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TSB Bank forced to change buy-to-let mortgage policy after renters' furious sit-in protest

Acorn activists held demonstrations at 30 TSB branches on 18 May, warning that the bank’s default 12-month contract left tenants facing insecurity. Now TSB has extended contracts to three years

Renters from Acorn union occupied TSB branches to force a climbdown on buy-to-let mortgages

Renters from the Acorn union occupied TSB branches, like this one in Birmingham, all over the country. Image: Acorn

Renters have forced a high street bank to change landlords’ buy-to-let mortgage contracts to protect tenants after occupying branches in protest.

Activists from the Acorn community union flooded 30 TSB branches across the UK on 18 May, setting up tents inside branches and forcing some to close early for the day.

The renters were angry at the bank’s clause in their buy-to-let mortgage that stopped landlord customers from offering more than a 12-month contract to their tenants. Acorn argued that the clause leaves renters having to negotiate their living arrangements every year or face spending money to move home.

Following the protests, TSB has committed to changing the clause to allow up to three-year tenancies for new and existing mortgages in the coming weeks.

Alex Richardson, Acorn national board member said, “TSB’s decision is a brilliant victory for our union, won as always by the collective direct action of our members right across the country. Politicians need to ensure proper security for tenants – but in the meantime, we won’t wait around.”

Acorn said TSB’s 12 month clause is the shortest contract length specified in any buy-to-let mortgage terms from any large lenders.

Renters from Acorn union occupied TSB branches to force a climbdown on buy-to-let mortgages
Activists put tents up and laid out cardboard in Tottenham’s TSB branch to warn that tenants are at risk of homelessness. Image: Acorn

With private renters already at greater risk of homelessness and facing record-high rents, activists argued that the clause added to the insecurity they faced.

TSB agreed to meet representatives of Acorn following the protests and decided to change their rules after negotiations. Discussions are ongoing with Acorn to remove limits on the duration of contracts landlords can offer to tenants.

A TSB spokesperson told the Big Issue: “Our buy-to-let mortgage terms have always had the option to allow assured shorthold tenancies (ASTs) up to 36 months in duration, provided they followed government’s model tenancy agreement template.

“However, following a review – we will now apply this option to all types of ASTs – regardless of format.”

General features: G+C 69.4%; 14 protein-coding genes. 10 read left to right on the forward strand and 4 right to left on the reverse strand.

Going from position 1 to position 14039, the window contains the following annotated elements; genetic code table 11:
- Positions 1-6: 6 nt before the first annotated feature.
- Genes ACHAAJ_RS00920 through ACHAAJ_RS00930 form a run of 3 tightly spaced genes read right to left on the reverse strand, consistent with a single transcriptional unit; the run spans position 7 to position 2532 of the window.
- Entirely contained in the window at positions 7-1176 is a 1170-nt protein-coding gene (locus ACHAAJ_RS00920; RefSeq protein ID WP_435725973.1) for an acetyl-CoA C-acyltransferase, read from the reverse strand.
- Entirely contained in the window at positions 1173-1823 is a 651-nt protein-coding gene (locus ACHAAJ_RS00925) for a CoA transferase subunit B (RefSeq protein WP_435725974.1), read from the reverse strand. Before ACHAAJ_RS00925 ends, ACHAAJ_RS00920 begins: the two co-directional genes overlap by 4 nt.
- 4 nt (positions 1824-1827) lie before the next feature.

Eleesha Taylor-Barrett, Acorn national board member said: “As a renter who’s moved five times in the last five years, I know first-hand the level of uncertainty these insecure tenancies can bring.

“That’s why Acorn will continue to fight for rental reforms, and we’ll be making sure the next government deliver the changes we desperately need.”

The rent reforms promised by the current government now won’t pass into law following Rishi Sunak’s announcement that the general election will take place on 4 July.

Big Issue is demanding an end to poverty this general election. Will you sign our open letter to party leaders?

The Renters Reform Bill was originally intended to remove fixed-term tenancies to offer renters more protection but that measure was weakened in a number of amendments as the bill faced accusations of being “watered down to appease landlords”.

Now it will be up to the next government to pick up the bill following the election after the government failed its 2019 Conservative manifesto promise to scrap no-fault evictions.

Renters from Acorn union occupied TSB branches to force a climbdown on buy-to-let mortgages
Renters also set up stalls outside some of the high-street bank’s branches like this one in Bradford. Image: Acorn

Tom Darling, Renters’ Reform Coalition campaign manager, said: “Today we get confirmation that the Renters Reform Bill won’t pass – meaning the bill is dead and the task of fixing England’s broken renting system will fall to the next government. Renters have been so badly let down.”

Ben Beadle, chief executive of the National Residential Landlords Association, described the news that the bill has been dropped as “hugely disappointing”. He added: “There has been too much dither and delay in government.”

Do you have a story to tell or opinions to share about this? We want to hear from you. Get in touch and tell us more.

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